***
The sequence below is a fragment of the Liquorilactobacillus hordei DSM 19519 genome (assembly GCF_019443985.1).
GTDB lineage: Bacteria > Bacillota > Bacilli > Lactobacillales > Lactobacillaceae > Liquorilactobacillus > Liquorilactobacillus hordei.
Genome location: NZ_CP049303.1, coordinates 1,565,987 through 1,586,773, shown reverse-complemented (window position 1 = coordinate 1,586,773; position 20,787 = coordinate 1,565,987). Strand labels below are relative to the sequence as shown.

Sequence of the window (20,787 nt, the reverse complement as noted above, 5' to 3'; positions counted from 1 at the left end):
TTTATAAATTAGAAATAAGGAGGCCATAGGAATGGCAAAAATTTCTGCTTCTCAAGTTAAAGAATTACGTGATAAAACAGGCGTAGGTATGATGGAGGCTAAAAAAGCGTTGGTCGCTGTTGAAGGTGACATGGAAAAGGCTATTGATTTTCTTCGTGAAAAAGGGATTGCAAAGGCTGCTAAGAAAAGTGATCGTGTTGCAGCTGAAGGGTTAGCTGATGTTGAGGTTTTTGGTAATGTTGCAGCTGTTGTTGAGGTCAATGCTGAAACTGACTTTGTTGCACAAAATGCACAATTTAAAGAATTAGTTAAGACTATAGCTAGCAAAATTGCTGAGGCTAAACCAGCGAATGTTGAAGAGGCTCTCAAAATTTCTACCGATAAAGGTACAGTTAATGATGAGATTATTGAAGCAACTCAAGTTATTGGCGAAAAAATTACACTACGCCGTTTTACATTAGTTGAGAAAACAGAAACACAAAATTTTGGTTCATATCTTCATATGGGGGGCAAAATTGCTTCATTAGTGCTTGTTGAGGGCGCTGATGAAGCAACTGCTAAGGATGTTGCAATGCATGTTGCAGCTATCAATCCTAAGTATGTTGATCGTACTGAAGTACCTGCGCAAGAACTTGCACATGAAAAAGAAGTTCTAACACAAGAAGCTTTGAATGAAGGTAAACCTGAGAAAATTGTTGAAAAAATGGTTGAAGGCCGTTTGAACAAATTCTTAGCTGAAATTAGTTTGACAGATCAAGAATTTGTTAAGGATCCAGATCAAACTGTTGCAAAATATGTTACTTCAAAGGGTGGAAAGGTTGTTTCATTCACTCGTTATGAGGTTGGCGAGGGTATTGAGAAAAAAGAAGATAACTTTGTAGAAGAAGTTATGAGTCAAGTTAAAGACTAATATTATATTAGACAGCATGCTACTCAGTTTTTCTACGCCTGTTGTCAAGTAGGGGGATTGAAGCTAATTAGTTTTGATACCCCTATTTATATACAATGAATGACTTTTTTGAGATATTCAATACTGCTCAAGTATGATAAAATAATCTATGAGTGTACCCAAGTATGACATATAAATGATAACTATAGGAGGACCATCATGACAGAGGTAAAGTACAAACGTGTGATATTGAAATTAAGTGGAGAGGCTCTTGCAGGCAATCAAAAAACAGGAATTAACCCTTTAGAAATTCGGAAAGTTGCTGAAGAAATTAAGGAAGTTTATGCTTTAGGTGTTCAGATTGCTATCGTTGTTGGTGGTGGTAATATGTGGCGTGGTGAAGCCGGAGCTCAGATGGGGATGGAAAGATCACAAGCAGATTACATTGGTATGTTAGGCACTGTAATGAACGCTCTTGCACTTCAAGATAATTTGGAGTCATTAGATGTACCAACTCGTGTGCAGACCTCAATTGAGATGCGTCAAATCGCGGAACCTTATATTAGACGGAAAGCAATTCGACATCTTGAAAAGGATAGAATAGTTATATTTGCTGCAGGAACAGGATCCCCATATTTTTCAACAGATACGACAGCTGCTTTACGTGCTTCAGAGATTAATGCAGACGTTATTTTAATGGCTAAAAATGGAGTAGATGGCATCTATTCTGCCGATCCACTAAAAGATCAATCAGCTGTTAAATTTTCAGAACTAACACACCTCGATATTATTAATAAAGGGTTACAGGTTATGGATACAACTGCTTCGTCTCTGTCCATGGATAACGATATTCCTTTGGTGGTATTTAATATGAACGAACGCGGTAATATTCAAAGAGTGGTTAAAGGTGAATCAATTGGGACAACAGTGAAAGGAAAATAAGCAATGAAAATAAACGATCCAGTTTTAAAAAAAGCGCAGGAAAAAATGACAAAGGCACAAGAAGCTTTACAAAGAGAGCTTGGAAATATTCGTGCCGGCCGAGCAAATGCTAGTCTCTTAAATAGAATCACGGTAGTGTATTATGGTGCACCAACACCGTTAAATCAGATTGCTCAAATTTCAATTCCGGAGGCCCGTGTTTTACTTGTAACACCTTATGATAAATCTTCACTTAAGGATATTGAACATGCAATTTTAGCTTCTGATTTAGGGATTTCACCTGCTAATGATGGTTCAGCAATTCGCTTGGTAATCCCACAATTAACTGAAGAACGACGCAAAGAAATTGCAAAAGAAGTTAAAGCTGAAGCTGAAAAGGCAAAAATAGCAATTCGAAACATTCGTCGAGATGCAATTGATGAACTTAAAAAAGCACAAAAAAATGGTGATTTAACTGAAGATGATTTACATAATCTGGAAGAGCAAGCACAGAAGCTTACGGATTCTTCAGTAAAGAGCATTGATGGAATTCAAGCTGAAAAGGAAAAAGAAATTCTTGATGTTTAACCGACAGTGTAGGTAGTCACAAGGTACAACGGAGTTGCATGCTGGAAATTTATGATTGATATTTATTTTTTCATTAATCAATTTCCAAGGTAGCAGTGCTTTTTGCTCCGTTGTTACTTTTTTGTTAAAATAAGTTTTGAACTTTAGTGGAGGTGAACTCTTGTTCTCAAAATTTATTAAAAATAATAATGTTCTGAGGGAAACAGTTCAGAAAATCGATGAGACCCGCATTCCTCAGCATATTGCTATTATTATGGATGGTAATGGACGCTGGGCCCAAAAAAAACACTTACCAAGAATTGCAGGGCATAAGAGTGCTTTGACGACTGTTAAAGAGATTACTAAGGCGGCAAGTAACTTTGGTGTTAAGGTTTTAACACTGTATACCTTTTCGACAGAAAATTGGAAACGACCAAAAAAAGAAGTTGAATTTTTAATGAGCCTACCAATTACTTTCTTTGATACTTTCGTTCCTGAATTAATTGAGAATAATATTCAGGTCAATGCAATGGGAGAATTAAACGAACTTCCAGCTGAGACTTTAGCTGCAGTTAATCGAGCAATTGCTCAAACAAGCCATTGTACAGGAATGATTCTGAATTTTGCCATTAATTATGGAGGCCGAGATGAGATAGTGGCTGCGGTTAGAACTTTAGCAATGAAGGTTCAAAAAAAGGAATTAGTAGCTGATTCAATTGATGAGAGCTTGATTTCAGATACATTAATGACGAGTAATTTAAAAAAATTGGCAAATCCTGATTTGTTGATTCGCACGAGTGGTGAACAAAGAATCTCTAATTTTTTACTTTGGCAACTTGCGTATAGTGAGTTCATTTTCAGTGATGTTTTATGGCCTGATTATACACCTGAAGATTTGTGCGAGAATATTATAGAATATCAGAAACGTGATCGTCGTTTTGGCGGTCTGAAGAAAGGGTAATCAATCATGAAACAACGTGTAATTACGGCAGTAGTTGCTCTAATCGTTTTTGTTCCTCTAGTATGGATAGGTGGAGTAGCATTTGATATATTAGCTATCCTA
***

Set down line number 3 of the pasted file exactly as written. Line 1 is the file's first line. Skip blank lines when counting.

Genome location: NZ_CP049303.1, coordinates 1,565,987 through 1,586,773, shown reverse-complemented (window position 1 = coordinate 1,586,773; position 20,787 = coordinate 1,565,987). Strand labels below are relative to the sequence as shown.